An Alameda Garden: Propagation Month, Day 17: Sowing Snapdragons in Soil Blocks

Thursday, April 17, 2008

Propagation Month, Day 17: Sowing Snapdragons in Soil Blocks

I've been reading good things about using soil blocks for sowing seeds and I have to admit I like the idea of not having to buy all those plugs. I also like being able to control the soil mix. I was just about ready to order a soil block maker, but then I decided to experiment with some improvised soil blocks and see how they work before I invest in yet another gadget.

It only took a few minutes to put together a dozen soil blocks using a small, square plastic pot as the form. The trick is to get the soil mix (I used a basic potting soil with just a little perlite added) fairly moist and then pack it into the form very tightly until the moisture is oozing out. That way, the soil block will slide out of the form and still hold its shape.

I used a plastic deli container to hold the soil blocks; they fit pretty snugly, which should keep them from drying out too fast. The snapdragon seeds I was sowing are really tiny so they just needed to be sprinkled sparingly on top and then pressed down to make good contact with the soil. I'll move them to the mini-greenhouse tomorrow. Seedlings should start to appear in one to two weeks.

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  1. The Potting Block Guru says soil block makers are definetly not a gadget! You simply must check out my website in order to understand why soil block makers are the fundamental keystone to an amazing garden. Also, readers, do not assume soil blocks from professional makers look as sloppy as this picture. They should always be crisp, square, sturdy, heavy and perfect. Can Alameda pick hers up and toss it to her apprentice? I wouldn't bet the farm on that!

  2. Potting Block Guru, sorry my soil blocks look sloppy to you, but the fact is they worked out just fine. If you're going to make hundreds of soil blocks at a time, then by all means, a soil block maker would be a worthwhile tool to have. If you're only doing a few at a time, the gadget is really unnecessary--a small square pot makes a perfectly usable form. As for how well your soil block holds together, that's going to depend more on the potting mix you use. More peat makes a tighter block--but also makes a block that dries out a lot faster, which is why I don't use a heavy peat mix.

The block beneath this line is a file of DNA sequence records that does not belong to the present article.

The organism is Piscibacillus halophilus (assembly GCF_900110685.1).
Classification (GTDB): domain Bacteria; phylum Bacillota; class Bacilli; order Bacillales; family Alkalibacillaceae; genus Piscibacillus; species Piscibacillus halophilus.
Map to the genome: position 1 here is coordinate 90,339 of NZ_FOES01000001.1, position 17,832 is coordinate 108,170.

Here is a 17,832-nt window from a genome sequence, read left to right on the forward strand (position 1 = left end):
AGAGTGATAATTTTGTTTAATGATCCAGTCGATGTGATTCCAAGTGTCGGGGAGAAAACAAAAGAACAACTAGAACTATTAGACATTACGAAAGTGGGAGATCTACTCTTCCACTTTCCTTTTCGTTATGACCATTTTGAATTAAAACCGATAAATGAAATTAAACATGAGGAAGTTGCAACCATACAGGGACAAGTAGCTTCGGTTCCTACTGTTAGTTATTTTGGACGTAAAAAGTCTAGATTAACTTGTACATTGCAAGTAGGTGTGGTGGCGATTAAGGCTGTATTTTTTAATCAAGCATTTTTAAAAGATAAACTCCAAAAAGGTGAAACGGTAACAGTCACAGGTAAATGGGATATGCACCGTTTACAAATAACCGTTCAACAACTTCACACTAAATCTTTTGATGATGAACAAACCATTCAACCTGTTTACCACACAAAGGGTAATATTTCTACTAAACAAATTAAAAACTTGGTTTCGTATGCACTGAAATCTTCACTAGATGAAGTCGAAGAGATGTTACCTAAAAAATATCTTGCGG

3. No, I'm sorry that "hundreds" at a time are what you deem as necessary. I have thousands of customers across the country sent to me through the Martha Stewart website that simply plant a few seeds in their blockers every year. Some householders and house wives simply prefer to buy one piece of equipment and store it in their kitchen, rather that use all those cheap plastic pots that need to be cleaned and sterilized and stored and then they still crack after two years anyways. And, finally, a pure peat block mix is preferable to some who have no problem watering them daily, LIKE AT THEIR KITCHEN WINDOW SILL! But, now peat moss is an environmental issue, but one must know that coco pith is preferable to plain coco peat, but, again, my job is education, because the plastic agriculture industry ends up in dumpsters across America, and I am choosing to educate and end this waste.

  4. Nice guide! thank you!/I love it ! Very creative ! That's actually really cool Thanks.

    Garden Tools


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